I don't think you understand what federal aid is. Fed aid (free money) is for LOW INCOME people only. You'd get nothing. You'd get student loans no matter what.

    At schools that are going to give you aid, they're going to use CSS Profile to determine aid, not FAFSA (except to see if you're Pell eligible, and you're not).

    UC and CSUs are FAFSA only, but again, you're not going to qualify for any free need-based money no matter what you do. Cal Grants and Blue and Gold Promise are income tested. Incomes have to be MUCH, MUCH lower than yours (less than $100k) to qualify. You'd get NOTHING.

    I'm just not sure what you're expecting from filling out FAFSA, except that you're going to have a very high EFC...even with 2 in college.
  • mom2collegekidsmom2collegekids Posts: 216
    edited May 2013
    In-state schools will not be a money saver for this family - they're not going to qualify for state aid and California schools are expensive! There are a handful of merit awards available for the UC's, but they are few and far between.

    I still believe this family's best option is to focus on private and out-of-state public where the kids would qualify for substantial merit aid.

    (And, yes, CA schools might be an option for your current junior if she were to spend more than half of the current calendar year living with Mom, since CA state schools require FAFSA only, and would only consider only Mom's income. But would you really want to upset the applecart this way??? Also, this would not work if someone else is paying X & Hubby''s bills - that would be treated as income for FAFSA purposes.)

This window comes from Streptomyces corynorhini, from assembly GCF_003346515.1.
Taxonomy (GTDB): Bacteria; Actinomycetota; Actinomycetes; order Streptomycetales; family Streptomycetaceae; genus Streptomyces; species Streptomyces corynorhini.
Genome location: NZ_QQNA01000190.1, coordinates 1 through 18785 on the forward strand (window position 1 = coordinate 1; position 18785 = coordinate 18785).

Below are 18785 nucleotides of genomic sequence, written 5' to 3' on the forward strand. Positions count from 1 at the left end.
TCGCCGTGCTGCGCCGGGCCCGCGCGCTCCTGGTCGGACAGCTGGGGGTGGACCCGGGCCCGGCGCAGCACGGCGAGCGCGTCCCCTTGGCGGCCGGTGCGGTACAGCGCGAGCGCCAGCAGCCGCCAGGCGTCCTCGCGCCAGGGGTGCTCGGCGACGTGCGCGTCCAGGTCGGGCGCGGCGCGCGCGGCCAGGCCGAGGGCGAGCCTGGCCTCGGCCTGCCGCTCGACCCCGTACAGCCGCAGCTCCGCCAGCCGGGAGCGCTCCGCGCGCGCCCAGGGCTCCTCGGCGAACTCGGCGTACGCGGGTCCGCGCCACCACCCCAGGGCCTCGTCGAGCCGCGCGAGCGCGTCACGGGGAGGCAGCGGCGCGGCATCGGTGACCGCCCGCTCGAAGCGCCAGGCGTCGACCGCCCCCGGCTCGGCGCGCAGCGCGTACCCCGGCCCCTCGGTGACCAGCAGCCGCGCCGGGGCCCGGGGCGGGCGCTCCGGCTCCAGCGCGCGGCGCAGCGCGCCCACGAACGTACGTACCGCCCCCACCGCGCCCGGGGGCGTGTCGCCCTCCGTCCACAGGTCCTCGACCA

I agree that Calif publics likely will not work UNLESS, the student commutes to a CSU and pays only $6500 tuition. Or if the student somehow lucks out and gets a HUGE Regents scholarship to a low level UC....maybe, but not likely.

    This dad needs to figure out how much he can pay each year. If he can pay $15k per year for THIS child (plus whatever he has to pay for the others), then the D needs at least a full tuition scholarship somewhere, so that his $15k can pay for room, board, books, fees, etc. His D can take a small student loan to cover any uncovered costs.